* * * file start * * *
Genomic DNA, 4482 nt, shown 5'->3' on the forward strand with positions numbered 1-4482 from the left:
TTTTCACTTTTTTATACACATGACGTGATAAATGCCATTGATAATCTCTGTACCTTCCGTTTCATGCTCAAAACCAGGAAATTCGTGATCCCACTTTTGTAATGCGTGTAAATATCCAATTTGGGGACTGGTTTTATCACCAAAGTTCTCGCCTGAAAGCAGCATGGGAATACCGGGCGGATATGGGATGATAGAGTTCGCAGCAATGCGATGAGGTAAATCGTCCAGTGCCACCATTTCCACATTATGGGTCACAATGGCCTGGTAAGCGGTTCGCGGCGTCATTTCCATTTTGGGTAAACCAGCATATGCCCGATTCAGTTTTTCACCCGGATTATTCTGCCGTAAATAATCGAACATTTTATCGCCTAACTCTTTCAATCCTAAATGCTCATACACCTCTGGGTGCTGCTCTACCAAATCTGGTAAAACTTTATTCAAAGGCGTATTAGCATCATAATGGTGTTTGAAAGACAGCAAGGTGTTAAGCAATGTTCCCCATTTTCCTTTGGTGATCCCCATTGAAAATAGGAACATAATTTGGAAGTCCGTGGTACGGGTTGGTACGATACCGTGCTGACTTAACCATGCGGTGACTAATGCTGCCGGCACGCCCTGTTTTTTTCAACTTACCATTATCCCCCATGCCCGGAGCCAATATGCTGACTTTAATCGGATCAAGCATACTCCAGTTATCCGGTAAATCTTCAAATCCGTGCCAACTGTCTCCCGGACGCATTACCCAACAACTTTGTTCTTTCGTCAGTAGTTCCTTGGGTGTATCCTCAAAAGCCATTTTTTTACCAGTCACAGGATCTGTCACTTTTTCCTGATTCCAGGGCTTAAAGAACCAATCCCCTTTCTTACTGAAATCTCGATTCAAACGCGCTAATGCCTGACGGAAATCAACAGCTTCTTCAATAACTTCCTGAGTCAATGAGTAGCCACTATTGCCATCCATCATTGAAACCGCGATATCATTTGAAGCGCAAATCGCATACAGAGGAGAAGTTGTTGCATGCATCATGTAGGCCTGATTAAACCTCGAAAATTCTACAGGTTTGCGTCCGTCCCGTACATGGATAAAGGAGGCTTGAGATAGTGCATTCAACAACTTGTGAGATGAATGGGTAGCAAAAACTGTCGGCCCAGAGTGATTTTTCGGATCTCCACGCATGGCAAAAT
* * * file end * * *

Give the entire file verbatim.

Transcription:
Genomic DNA, 4482 nt, shown 5'->3' on the forward strand with positions numbered 1-4482 from the left:
TTTTCACTTTTTTATACACATGACGTGATAAATGCCATTGATAATCTCTGTACCTTCCGTTTCATGCTCAAAACCAGGAAATTCGTGATCCCACTTTTGTAATGCGTGTAAATATCCAATTTGGGGACTGGTTTTATCACCAAAGTTCTCGCCTGAAAGCAGCATGGGAATACCGGGCGGATATGGGATGATAGAGTTCGCAGCAATGCGATGAGGTAAATCGTCCAGTGCCACCATTTCCACATTATGGGTCACAATGGCCTGGTAAGCGGTTCGCGGCGTCATTTCCATTTTGGGTAAACCAGCATATGCCCGATTCAGTTTTTCACCCGGATTATTCTGCCGTAAATAATCGAACATTTTATCGCCTAACTCTTTCAATCCTAAATGCTCATACACCTCTGGGTGCTGCTCTACCAAATCTGGTAAAACTTTATTCAAAGGCGTATTAGCATCATAATGGTGTTTGAAAGACAGCAAGGTGTTAAGCAATGTTCCCCATTTTCCTTTGGTGATCCCCATTGAAAATAGGAACATAATTTGGAAGTCCGTGGTACGGGTTGGTACGATACCGTGCTGACTTAACCATGCGGTGACTAATGCTGCCGGCACGCCCTGTTTTTTTCAACTTACCATTATCCCCCATGCCCGGAGCCAATATGCTGACTTTAATCGGATCAAGCATACTCCAGTTATCCGGTAAATCTTCAAATCCGTGCCAACTGTCTCCCGGACGCATTACCCAACAACTTTGTTCTTTCGTCAGTAGTTCCTTGGGTGTATCCTCAAAAGCCATTTTTTTACCAGTCACAGGATCTGTCACTTTTTCCTGATTCCAGGGCTTAAAGAACCAATCCCCTTTCTTACTGAAATCTCGATTCAAACGCGCTAATGCCTGACGGAAATCAACAGCTTCTTCAATAACTTCCTGAGTCAATGAGTAGCCACTATTGCCATCCATCATTGAAACCGCGATATCATTTGAAGCGCAAATCGCATACAGAGGAGAAGTTGTTGCATGCATCATGTAGGCCTGATTAAACCTCGAAAATTCTACAGGTTTGCGTCCGTCCCGTACATGGATAAAGGAGGCTTGAGATAGTGCATTCAACAACTTGTGAGATGAATGGGTAGCAAAAACTGTCGGCCCAGAGTGATTTTTCGGATCTCCACGCATGGCAAAAT